Figure 2. Canal 'thickness' profiles detailing clinical diameters along canal length (mean scores from 11 canals each).

Canal thickness profiles detailing clinical diameters along canal length mean scores from 11 canals each

Based on an overall median canal volume of 2.94 mm3, 32 canals in 11 of 15 teeth were divided into ‘wide’ (mean volume: 5.54 _ 2.04 mm3) and ‘constricted’ (mean volume: 2.03 _0.66 mm3) groups. One p canal was not included in this analysis due to ambiguous surface area scores. Then, ‘centres of gravity’ of the canals, calculated for each slice, were connected along the z-axis by a fitted line. Canal transportations (CM shifts in millimetres, Fig. 3), were calculated by comparing the centres of gravity before and after treatment for the apical-, mid- and coronal-thirds of the canals. From a polynomic equation, describing a fitted line for each canal, curvatures were calculated as second derivatives.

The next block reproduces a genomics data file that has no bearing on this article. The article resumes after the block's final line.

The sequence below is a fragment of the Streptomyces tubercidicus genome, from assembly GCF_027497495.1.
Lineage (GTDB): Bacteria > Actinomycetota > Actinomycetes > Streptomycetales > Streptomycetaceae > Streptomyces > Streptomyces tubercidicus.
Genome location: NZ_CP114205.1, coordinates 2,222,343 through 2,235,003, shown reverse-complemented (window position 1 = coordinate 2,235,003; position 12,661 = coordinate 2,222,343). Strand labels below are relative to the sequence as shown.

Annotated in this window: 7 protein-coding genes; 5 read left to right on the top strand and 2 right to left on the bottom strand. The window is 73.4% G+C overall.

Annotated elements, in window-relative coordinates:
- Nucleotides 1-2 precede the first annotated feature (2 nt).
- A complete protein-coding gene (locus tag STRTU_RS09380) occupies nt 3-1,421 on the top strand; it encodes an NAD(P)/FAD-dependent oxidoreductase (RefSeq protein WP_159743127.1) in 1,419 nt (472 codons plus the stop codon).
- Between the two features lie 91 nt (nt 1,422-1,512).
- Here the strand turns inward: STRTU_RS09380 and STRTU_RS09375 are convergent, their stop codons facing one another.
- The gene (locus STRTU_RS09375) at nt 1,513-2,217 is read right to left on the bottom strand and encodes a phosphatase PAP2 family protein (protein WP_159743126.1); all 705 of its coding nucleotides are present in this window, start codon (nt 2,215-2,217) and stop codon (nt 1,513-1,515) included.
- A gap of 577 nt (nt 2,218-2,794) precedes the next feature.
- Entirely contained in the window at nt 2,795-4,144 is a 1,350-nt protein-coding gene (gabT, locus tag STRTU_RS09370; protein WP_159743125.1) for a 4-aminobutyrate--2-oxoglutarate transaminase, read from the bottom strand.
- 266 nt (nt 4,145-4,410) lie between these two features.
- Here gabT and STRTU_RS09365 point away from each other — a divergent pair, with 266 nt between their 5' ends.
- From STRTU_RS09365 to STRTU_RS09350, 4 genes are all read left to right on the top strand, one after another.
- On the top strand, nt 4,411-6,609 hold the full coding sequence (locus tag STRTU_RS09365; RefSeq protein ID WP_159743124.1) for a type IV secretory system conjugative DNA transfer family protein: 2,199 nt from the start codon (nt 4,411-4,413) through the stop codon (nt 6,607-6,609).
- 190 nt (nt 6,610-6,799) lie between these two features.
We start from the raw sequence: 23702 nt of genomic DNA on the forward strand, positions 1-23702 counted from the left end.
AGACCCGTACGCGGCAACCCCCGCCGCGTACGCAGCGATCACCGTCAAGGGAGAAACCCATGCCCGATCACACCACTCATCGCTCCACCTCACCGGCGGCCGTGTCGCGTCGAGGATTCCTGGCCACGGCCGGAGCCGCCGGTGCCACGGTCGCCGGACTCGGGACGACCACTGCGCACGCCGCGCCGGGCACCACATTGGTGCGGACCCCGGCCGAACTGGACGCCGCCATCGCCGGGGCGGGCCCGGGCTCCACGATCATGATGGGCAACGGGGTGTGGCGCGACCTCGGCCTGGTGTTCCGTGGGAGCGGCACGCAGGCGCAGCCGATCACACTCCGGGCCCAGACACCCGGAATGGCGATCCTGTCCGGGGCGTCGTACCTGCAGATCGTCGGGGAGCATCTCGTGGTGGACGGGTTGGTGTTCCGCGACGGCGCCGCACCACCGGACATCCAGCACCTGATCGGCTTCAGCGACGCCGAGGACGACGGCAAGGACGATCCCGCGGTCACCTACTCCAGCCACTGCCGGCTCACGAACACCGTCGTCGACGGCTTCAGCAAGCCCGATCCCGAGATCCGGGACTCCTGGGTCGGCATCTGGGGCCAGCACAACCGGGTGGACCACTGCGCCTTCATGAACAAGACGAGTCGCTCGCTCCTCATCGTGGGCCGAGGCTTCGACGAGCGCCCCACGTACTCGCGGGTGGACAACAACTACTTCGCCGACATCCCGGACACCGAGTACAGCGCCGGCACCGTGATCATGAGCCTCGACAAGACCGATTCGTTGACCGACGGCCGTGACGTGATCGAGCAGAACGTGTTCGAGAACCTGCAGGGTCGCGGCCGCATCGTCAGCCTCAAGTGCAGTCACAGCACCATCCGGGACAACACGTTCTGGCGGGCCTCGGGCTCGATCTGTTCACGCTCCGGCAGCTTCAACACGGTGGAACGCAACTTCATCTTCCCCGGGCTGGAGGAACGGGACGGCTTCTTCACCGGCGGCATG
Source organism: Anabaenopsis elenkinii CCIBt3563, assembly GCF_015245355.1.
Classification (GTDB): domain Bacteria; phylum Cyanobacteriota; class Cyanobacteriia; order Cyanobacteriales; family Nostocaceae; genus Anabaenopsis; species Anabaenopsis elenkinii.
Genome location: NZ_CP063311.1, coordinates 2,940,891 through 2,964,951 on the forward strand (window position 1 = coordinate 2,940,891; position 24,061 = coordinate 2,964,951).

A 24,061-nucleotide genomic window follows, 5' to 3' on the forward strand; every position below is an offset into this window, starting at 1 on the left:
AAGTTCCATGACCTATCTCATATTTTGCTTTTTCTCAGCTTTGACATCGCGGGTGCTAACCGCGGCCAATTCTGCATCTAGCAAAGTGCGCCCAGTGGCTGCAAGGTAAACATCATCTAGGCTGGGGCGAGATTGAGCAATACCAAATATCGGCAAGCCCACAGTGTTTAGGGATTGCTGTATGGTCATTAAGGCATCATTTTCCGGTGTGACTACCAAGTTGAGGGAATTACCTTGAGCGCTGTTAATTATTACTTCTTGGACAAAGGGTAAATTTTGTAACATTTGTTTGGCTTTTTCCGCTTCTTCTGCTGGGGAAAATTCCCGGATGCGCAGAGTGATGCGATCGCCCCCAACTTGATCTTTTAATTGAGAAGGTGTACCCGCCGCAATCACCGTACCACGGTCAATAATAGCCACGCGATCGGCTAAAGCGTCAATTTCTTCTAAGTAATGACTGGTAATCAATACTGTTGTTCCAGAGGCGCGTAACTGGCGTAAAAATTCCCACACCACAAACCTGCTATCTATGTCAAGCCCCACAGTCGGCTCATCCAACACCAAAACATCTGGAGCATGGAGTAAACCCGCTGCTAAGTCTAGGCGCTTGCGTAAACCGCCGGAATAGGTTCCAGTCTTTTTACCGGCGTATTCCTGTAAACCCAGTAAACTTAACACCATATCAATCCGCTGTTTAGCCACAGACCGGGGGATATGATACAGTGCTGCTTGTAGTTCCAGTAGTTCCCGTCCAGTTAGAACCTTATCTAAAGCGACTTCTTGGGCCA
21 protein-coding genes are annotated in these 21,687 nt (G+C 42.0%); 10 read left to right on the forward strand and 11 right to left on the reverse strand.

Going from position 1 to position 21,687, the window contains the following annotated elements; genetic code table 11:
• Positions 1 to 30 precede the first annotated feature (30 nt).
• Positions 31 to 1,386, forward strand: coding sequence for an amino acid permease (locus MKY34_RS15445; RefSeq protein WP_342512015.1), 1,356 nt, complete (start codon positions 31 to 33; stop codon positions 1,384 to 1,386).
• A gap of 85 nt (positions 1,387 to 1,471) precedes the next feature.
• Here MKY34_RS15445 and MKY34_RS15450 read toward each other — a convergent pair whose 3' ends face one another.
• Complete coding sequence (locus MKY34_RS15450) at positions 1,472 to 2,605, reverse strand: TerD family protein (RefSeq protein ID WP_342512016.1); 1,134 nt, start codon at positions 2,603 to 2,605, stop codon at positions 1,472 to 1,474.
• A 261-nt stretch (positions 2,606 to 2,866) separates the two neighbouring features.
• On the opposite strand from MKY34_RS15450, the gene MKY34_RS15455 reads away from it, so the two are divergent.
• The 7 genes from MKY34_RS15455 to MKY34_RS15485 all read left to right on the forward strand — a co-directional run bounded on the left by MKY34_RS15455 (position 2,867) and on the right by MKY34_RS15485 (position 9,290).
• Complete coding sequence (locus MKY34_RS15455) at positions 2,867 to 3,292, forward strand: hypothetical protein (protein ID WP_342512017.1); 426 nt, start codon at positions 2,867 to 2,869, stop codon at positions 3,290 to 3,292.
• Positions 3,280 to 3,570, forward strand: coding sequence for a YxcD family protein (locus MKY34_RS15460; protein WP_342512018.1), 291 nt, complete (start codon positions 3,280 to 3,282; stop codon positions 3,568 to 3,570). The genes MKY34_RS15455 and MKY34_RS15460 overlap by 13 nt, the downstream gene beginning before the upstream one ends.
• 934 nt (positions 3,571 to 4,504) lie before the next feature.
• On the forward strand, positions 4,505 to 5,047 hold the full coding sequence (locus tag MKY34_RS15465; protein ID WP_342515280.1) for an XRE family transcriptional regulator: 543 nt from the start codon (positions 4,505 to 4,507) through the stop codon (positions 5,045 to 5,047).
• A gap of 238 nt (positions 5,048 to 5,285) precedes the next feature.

Finally, matched images of the surface area voxels of the canals, before and after preparation, were examined to evaluate the amount of uninstrumented surface (Fig. 4). This parameter was calculated by subtracting the number of static surface voxels from the total number of surface voxels. Scores expressed as mean _ SD were compared using one- and two-way anovas with Scheffe. tests for posthoc comparisons. When appropriate, repeated-measures anovas were constructed. A level of P < 0.05 was considered significant.